Second Life in Hachinohe - True Hometown / Second Life Here -
Playful Spirit of the People of Hachinohe
I felt I had truly grown accustomed to life in Hachinohe once I found a good restaurant that I came to frequent. There are many restaurants where you can enjoy fresh seafood, but as I became a regular at this particular one, as a complimentary service they would cook and serve me the fish I had caught that day. I was so delighted when they grilled the mackerel I had caught.
A popular tourist spot is Hachinohe Food Stand Village Miroku Yokocho, but there are 7 other Yokocho or alleyways from the mid-20th century, with a unique dining experience and nightlife atmosphere.
In addition, three vacant store spaces in the Yokocho are used for special events such as plays, rakugo comedy, and dance, which can be seen free of charge. This is yet another example of Hachinohe's playful spirit.
An especially fun event is the Isaba no Kaccha Contest, which began in 2003 with the opening of the Tohoku Shinkansen Hachinohe Station. "Isaba" means fishing grounds, fish market, or fish merchant. Participants dress up as "Kaccha" ("mother" or "woman," referring to female fish merchants), with the traditional scarf, smock, basket on the back, and rubber boots, and have a comic performance with a comedian known as "THE Original Isaba no Kaccha."
And in the Nango area, the Nango Art Project is in progress as a creative attempt at expressing the appeal of a rural village through art .
As I drank good sake, ate good food, and grew soba, before I knew it I had come to feel the warmth of Hachinohe as if it were my true home.
|Hachinohe Food Stand Village Miroku Yokocho|
Second Life Here
Learning About the Origins of Japanese Culture
Jomon archaeological sites are a significant element among the appeals of Hachinohe. In particular, the Earthen Figure with Hands Clasped in Prayer, unearthed from the Kazahari Site, drew national attention when it was designated as a national treasure in July 2009. Even before that, the Korekawa Site, located across the Niida River from the Kazahari Site, was known as one of the most significant Jomon sites in Japan; it became a national historic site in 1957, and 633 of the articles unearthed from the site were designated as national important cultural properties in 1962. Among the "Jomon Archaeological Sites in Hokkaido, Northern Tohoku, and Other Regions" on the UNESCO World Heritage Tentative List, 8 of the sites are located in Aomori prefecture, including the Choshichiyachi Shell Midden and the Korekawa Site in Hachinohe.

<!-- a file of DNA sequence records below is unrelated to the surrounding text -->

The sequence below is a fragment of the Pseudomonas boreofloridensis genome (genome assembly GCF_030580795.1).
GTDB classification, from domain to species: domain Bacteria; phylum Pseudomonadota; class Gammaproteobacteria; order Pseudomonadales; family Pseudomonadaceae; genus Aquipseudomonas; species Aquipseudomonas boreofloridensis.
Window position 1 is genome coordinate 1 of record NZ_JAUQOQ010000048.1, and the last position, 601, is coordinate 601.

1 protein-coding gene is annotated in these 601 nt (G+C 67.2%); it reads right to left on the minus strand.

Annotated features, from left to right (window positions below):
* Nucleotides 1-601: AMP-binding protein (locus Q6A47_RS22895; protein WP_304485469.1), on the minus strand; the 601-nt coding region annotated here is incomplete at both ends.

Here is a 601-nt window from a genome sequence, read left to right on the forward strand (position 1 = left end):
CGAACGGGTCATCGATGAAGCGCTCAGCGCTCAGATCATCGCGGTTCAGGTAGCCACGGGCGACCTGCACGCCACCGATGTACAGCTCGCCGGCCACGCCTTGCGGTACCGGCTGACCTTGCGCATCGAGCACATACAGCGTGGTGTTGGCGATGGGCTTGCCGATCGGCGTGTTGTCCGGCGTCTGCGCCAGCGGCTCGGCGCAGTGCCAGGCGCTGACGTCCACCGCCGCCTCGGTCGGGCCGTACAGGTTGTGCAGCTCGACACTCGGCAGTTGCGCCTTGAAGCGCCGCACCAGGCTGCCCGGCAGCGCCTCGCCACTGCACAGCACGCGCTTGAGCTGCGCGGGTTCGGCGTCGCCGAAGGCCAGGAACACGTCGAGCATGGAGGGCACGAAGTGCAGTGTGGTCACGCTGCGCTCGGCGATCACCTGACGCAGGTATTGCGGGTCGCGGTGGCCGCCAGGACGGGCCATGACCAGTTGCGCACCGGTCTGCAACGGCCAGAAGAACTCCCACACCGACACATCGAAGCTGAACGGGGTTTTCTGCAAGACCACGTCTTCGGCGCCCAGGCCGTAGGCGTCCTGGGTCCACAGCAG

I had always been interested in the Jomon period, so I visited the Korekawa Jomon Museum which opened in 2011, and participated in the archaeology lecture and the Sunday Jomon Life Experience Workshop.
The Jomon lifestyle seemed to embody an ideal form of coexistence of man and nature, and as I learned more about it, I came to understand that it was one of the origins of Japanese culture.
Listening to the Residents' Philharmonic Orchestra in Casual Clothes
What especially pleased me about Hachinohe was that it was a city of music. In fall I went to a number of musical events. First, I went to the Hachinohe Nango Culture Hall to listen to a jazz performance by an orchestra formed by residents. My generation, which is the Rapid-Economic Growth Generation, and the ambience of jazz are inseparable. The ad-lib based jazz showed us how diverse individuals can communicate with each other.
In addition to jazz, I also went to the Fall Family Concert by the Hachinohe Residents' Philharmonic Orchestra. There are also numerous choir groups such as the amateur mixed choir "Green Call;" but what is truly amazing is that children in elementary and middle school bands and orchestras can readily continue playing music into adulthood, moving on to the Hachinohe Junior Orchestra and then to local groups such as the Residents' Orchestra. Nakasawa Junior High School in the Nango area has a Jazz Band Club, which is one of the few junior high school jazz bands in Japan, fostering many promising future musicians.
A culture filled with music is a mature culture. As I listen to the Residents' Philharmonic Orchestra in my casual clothes, I feel from the bottom of my heart that I have truly grown accustomed to life in Hachinohe. On December 4, 2010, all of the Tohoku Shinkansen opened. As traveling has become even more convenient, perhaps my old friends from Tokyo will decide to have a second home in Hachinohe as well. If that happens, I shall tell them all about the charm of leading a second life in Hachinohe.